Trace-driven simulation of multithreaded applications
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Over the past few years, computer architecture research has moved towards execution-driven simulation, due to the inability of traces to capture timing-dependent thread execution interleaving. However, trace-driven simulation has many advantages over execution-driven that are being missed in multithreaded application simulations. We present a methodology to properly simulate multithreaded applications using trace-driven environments. We distinguish the intrinsic application behavior from the computation for managing parallelism. Application traces capture the intrinsic behavior in the sections of code that are independent from the dynamic multithreaded nature, and the points where parallelism-management computation occurs. The simulation framework is composed of a trace-driven simulation engine and a dynamic-behavior component that implements the parallelism-management operations for the application. Then, at simulation time, these operations are reproduced by invoking their implementation in the dynamic-behavior component. The decisions made by these operations are based on the simulated architecture, allowing to dynamically reschedule sections of code taken from the trace to the target simulated components. As the captured sections of code are independent from the parallel state of the application, they can be simulated on the trace-driven engine, while the parallelism-management operations, that require to be re-executed, are carried out by the execution-driven component, thus achieving the best of both trace- and execution-driven worlds. This simulation methodology creates several new research opportunities, including research on scheduling and other parallelism-management techniques for future architectures, and hardware support for programming models.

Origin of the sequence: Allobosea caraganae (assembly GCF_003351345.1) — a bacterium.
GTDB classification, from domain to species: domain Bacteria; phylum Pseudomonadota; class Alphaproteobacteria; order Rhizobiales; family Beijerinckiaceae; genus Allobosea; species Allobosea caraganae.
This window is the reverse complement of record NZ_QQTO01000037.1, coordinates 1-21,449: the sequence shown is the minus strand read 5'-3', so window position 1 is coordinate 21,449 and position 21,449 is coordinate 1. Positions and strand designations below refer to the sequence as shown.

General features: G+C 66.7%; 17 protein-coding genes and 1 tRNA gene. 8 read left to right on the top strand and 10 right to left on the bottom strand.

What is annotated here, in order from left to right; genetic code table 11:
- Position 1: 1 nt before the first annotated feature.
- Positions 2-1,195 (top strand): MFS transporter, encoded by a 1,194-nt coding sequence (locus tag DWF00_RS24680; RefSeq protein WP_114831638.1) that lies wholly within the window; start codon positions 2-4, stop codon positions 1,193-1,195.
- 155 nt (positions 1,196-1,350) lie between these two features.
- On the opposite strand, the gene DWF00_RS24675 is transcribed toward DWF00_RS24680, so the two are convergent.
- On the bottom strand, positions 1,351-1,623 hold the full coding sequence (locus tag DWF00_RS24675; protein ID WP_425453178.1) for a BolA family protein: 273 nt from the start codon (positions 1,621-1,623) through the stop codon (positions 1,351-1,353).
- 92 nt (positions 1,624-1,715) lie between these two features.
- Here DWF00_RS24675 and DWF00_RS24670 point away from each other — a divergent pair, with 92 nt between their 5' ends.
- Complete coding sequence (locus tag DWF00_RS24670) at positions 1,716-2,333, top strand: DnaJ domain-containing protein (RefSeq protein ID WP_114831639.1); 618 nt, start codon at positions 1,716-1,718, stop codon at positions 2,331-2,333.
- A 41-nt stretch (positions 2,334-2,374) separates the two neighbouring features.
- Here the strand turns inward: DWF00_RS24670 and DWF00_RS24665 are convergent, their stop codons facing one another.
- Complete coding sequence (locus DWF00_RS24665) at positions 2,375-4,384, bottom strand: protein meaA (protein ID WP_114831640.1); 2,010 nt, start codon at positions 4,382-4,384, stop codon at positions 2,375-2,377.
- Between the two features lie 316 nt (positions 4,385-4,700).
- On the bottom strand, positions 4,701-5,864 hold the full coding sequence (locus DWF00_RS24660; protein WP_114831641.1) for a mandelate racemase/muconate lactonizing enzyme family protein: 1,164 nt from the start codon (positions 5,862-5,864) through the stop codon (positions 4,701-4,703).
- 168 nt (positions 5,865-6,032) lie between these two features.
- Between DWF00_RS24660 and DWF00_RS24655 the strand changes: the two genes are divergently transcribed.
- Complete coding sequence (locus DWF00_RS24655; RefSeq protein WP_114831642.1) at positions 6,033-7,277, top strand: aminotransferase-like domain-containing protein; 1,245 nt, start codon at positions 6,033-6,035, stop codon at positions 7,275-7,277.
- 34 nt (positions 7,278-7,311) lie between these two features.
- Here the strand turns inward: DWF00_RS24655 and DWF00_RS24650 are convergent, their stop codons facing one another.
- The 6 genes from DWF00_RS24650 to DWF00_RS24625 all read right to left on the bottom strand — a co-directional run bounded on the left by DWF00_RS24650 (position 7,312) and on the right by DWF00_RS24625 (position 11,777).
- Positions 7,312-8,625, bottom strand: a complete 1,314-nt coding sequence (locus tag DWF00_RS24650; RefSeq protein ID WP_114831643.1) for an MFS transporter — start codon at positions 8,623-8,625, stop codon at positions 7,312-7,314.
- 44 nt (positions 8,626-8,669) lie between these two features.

CitacióRico, A. [et al.]. Trace-driven simulation of multithreaded applications. A: IEEE International Symposium on Performance Analysis of Systems and Software. "Proceedings of the 2011 IEEE International Symposium of Performance Analysis of Systems and Software". Austin, TX: 2011, p. 87-96.